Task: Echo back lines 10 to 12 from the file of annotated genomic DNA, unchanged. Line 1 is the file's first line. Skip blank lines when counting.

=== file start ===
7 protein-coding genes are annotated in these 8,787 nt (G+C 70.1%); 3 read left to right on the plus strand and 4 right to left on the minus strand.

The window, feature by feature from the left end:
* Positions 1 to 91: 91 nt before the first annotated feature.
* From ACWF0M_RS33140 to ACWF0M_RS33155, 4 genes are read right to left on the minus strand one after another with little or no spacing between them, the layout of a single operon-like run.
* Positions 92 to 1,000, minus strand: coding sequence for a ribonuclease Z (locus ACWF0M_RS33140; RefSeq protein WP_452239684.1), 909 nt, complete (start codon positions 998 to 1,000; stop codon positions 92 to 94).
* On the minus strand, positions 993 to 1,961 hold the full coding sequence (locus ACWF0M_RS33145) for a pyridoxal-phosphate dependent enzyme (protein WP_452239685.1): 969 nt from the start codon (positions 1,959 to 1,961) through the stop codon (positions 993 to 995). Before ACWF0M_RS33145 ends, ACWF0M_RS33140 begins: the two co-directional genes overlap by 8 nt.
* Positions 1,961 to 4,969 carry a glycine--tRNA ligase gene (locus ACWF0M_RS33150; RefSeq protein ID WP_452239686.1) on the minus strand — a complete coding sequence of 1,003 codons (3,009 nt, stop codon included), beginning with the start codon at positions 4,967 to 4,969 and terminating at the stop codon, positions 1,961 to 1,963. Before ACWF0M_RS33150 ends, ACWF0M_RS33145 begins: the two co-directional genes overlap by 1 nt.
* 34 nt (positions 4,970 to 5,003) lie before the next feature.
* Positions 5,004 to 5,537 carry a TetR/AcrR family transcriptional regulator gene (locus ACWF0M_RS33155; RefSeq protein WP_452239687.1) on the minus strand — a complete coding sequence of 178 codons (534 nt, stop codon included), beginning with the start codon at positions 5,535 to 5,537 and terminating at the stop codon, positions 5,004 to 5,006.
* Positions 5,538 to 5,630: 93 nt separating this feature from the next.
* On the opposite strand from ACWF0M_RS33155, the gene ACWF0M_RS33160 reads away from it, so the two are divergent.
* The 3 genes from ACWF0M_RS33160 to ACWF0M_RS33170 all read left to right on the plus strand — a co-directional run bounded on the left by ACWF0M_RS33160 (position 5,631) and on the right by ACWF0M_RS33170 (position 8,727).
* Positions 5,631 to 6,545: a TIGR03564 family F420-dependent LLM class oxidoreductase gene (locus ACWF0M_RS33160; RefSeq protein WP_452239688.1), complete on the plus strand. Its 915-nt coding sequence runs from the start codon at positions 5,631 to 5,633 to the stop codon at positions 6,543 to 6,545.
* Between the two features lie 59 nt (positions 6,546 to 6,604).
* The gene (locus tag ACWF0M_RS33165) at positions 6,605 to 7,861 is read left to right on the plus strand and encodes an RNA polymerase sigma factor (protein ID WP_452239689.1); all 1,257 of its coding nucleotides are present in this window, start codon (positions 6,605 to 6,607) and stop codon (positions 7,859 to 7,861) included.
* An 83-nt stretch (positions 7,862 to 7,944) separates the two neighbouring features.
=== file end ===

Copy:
* Positions 5,538 to 5,630: 93 nt separating this feature from the next.
* On the opposite strand from ACWF0M_RS33155, the gene ACWF0M_RS33160 reads away from it, so the two are divergent.
* The 3 genes from ACWF0M_RS33160 to ACWF0M_RS33170 all read left to right on the plus strand — a co-directional run bounded on the left by ACWF0M_RS33160 (position 5,631) and on the right by ACWF0M_RS33170 (position 8,727).